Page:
• Incarceration

In addition to criminal penalties, a DUI conviction can also have long-lasting consequences. These include increased insurance rates, difficulty finding employment, and damage to one’s reputation.

Assault – Aggravated and Simple

Assault refers to a criminal charge involving the intentional or reckless use of force or the threat of force against another person, which can cause fear, injury, or offense to the victim. Tennessee law has two categories of assault, simple and aggravated.

Simple assault can be a Class A or Class B misdemeanor. It’s when someone recklessly or intentionally:

  • Causes bodily harm to another
  • Causes another person to fear imminent harm
  • Causes physical contact with someone in such a way that a reasonable person would consider it provocative or offensive.

The penalties vary. For a simple assault classified as a Class A misdemeanor, punishment can range from no jail time to a maximum jail sentence of 11 months and 29 days.

Aggravated assault is considered more severe. According to Tennessee law, it is when someone knowingly or intentionally:

  • Inflicts serious physical harm on another
  • Tries to inflict serious physical harm on another
  • Attempts to or causes physical harm to another while under a legal protective agreement
  • Refuses to protect a child or adult from abuse or assault (parents or guardians)
  • Harms or tries to harm a government employee in the midst of their duties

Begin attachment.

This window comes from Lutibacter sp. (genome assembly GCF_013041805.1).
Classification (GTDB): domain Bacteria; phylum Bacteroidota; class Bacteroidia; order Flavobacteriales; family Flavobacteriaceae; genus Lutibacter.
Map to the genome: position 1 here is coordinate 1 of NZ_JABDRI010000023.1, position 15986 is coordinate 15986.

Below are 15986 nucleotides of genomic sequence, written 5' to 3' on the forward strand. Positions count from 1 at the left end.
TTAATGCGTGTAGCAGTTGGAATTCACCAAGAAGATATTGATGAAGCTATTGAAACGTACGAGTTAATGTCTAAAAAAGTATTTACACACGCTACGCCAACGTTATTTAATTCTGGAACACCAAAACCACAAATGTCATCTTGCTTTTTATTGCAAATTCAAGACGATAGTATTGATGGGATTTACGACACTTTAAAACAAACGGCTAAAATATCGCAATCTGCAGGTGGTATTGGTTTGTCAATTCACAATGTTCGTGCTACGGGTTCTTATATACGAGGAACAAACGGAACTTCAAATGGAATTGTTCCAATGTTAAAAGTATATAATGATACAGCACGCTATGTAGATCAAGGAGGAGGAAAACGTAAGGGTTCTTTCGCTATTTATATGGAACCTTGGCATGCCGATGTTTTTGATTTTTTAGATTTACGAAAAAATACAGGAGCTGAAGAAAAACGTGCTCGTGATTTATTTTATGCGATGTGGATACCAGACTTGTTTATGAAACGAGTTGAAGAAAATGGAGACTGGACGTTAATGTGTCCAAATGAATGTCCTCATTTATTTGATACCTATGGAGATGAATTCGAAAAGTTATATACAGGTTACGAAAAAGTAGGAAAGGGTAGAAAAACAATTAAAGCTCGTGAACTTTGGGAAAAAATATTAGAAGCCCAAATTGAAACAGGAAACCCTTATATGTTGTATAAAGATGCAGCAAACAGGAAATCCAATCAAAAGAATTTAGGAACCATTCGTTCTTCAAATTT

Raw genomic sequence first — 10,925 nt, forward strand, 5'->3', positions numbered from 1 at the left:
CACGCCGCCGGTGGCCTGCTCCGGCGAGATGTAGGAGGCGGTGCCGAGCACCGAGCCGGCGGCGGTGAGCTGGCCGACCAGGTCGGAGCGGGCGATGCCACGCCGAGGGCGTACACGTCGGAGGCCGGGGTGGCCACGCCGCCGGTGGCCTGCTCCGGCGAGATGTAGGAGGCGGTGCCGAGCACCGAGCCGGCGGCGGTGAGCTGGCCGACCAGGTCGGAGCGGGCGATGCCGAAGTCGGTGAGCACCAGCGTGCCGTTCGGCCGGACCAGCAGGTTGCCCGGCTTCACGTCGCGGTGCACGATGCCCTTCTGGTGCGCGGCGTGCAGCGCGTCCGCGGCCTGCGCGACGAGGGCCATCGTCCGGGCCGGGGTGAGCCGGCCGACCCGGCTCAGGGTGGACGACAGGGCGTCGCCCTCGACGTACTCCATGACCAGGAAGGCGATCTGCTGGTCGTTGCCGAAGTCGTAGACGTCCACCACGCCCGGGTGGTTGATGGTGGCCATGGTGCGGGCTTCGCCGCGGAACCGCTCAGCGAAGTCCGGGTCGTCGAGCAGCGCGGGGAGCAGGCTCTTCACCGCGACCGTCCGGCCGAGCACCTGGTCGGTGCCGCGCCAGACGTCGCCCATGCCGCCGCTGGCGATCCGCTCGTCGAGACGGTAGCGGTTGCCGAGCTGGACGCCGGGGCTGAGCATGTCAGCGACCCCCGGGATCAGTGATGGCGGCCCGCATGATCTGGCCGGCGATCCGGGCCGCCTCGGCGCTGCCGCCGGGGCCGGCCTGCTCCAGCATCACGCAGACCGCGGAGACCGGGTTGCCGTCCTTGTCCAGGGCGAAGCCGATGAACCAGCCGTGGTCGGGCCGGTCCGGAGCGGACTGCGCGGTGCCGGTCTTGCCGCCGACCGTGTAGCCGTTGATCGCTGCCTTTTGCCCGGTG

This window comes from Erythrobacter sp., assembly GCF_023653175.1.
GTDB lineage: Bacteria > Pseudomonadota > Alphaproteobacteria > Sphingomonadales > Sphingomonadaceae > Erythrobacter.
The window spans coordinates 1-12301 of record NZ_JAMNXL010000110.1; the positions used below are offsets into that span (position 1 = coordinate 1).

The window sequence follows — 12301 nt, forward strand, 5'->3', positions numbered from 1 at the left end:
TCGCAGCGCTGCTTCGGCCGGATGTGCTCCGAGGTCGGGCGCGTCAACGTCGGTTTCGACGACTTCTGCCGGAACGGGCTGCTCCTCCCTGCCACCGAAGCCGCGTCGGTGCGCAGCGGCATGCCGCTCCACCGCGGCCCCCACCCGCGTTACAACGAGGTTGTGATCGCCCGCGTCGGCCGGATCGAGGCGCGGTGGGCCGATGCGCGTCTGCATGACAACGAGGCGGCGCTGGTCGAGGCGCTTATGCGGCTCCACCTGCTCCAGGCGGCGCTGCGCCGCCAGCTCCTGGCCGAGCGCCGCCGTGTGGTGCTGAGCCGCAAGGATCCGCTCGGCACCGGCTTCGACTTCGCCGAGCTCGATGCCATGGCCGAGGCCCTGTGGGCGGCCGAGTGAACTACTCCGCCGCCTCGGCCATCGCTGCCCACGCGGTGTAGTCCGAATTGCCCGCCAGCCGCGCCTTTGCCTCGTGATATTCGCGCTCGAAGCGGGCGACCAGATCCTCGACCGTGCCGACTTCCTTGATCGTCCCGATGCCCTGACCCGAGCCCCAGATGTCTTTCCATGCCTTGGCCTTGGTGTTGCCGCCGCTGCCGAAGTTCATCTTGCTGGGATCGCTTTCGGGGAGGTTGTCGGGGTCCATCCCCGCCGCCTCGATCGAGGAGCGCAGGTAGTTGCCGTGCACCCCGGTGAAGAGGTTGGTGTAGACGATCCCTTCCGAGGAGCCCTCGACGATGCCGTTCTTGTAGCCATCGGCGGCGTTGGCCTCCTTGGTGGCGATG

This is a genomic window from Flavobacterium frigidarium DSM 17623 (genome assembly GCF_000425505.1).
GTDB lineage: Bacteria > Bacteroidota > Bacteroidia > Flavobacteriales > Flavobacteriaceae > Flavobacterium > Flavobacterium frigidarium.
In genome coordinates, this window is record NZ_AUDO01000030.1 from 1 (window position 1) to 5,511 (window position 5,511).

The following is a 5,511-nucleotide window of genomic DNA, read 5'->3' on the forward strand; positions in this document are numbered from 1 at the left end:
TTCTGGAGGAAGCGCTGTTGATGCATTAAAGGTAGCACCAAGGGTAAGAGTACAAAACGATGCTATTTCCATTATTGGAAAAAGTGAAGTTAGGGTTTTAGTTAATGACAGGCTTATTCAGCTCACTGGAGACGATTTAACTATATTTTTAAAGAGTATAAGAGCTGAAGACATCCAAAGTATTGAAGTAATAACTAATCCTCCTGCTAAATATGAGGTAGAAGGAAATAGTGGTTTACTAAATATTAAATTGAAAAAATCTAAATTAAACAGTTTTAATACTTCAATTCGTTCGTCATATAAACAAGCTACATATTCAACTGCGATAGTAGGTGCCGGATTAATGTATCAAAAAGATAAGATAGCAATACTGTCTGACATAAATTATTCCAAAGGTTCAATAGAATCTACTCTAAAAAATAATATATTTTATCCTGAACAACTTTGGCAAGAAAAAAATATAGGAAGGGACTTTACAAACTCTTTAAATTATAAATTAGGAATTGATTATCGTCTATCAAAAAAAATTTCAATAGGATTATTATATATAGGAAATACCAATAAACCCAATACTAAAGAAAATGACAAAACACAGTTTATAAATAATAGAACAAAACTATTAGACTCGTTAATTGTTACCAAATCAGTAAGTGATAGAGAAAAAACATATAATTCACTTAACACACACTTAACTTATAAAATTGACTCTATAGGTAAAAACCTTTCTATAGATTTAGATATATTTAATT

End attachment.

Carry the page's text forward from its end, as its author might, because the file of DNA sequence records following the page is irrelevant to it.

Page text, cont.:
An aggravated assault charge is a felony. It can be a Class C felony, which is punishable by up to 15 years in prison, a $10,000 fine, or both. It could also be a Class D felony, punishable by up to 12 years in prison, a $5,000 fine, or both.

In both simple and aggravated assaults, the offender may be ordered to pay the victim restitution.

Theft, Burglary, and Property Crimes

Theft and property crimes refer to the taking or destruction of another person’s property. The seriousness of these crimes are determined by the value of the property in question. If the property is less than $500 the crime is a Class A Misdemeanor. If the property is more than $500 but less than $1,000 then it is a Class E Felony. If the value of the property is 1,000 but less than 10,000 then it is a class D felony.

In TN, Burglary is defined as the act of unlawfully entering a building, structure, or vehicle with the intent to commit a crime, such as theft or assault. Burglary can be considered a Class C or D depending on the circumstances

The penalties for theft and property crimes can be severe. These include fines, imprisonment, and permanent charges on your criminal record.

White Collar Crimes

White collar crimes refer to non-violent criminal offenses that are typically committed by business or government professionals. These crimes often involve financial fraud, embezzlement, or other types of deceitful or fraudulent activity for personal gain. The specific charges and penalties associated with white collar crimes can vary depending on the circumstances of the case.

Embezzlement refers to the act of misappropriating funds or property that has been entrusted to an individual’s care. Embezzlement charges can vary depending on the value of the property or services taken. They may result in significant fines and imprisonment. Under Tennessee law, embezzlement is classified as a form of theft.

Fraud refers to a wide range of deceptive practices used to gain an advantage or financial gain. These include insider trading, identity theft, and Ponzi schemes. Fraud charges can be complex and may involve significant fines and imprisonment.

White collar crimes can have serious consequences, including significant monetary penalties, time in jail, and a criminal record.

Different Types of Homicide

In Tennessee, Criminal Homicide is defined as the unlawful killing of another person or persons. Homicides are classified as 1st degree murder, 2nd degree murder, voluntary manslaughter, vehicular manslaughter, and criminal neglect homicide.